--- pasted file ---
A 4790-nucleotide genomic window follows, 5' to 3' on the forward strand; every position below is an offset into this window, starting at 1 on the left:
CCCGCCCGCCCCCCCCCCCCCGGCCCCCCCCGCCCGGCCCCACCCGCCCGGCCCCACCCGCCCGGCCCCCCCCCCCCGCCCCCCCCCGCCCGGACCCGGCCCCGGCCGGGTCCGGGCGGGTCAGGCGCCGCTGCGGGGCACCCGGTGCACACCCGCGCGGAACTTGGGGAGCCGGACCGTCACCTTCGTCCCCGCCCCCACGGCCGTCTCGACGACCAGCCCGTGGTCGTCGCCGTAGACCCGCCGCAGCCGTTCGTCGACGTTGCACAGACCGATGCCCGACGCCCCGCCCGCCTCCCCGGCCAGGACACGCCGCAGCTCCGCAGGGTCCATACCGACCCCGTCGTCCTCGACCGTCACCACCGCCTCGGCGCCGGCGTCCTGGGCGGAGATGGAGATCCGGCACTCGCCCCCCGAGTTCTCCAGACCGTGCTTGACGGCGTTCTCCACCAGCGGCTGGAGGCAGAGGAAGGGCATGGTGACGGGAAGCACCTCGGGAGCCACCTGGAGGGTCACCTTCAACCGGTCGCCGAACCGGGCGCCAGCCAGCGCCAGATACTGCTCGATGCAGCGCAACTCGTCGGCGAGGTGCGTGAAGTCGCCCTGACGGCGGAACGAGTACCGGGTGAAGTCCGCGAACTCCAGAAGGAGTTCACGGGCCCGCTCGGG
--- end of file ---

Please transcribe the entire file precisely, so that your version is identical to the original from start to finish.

A 4790-nucleotide genomic window follows, 5' to 3' on the forward strand; every position below is an offset into this window, starting at 1 on the left:
CCCGCCCGCCCCCCCCCCCCCGGCCCCCCCCGCCCGGCCCCACCCGCCCGGCCCCACCCGCCCGGCCCCCCCCCCCCGCCCCCCCCCGCCCGGACCCGGCCCCGGCCGGGTCCGGGCGGGTCAGGCGCCGCTGCGGGGCACCCGGTGCACACCCGCGCGGAACTTGGGGAGCCGGACCGTCACCTTCGTCCCCGCCCCCACGGCCGTCTCGACGACCAGCCCGTGGTCGTCGCCGTAGACCCGCCGCAGCCGTTCGTCGACGTTGCACAGACCGATGCCCGACGCCCCGCCCGCCTCCCCGGCCAGGACACGCCGCAGCTCCGCAGGGTCCATACCGACCCCGTCGTCCTCGACCGTCACCACCGCCTCGGCGCCGGCGTCCTGGGCGGAGATGGAGATCCGGCACTCGCCCCCCGAGTTCTCCAGACCGTGCTTGACGGCGTTCTCCACCAGCGGCTGGAGGCAGAGGAAGGGCATGGTGACGGGAAGCACCTCGGGAGCCACCTGGAGGGTCACCTTCAACCGGTCGCCGAACCGGGCGCCAGCCAGCGCCAGATACTGCTCGATGCAGCGCAACTCGTCGGCGAGGTGCGTGAAGTCGCCCTGACGGCGGAACGAGTACCGGGTGAAGTCCGCGAACTCCAGAAGGAGTTCACGGGCCCGCTCGGG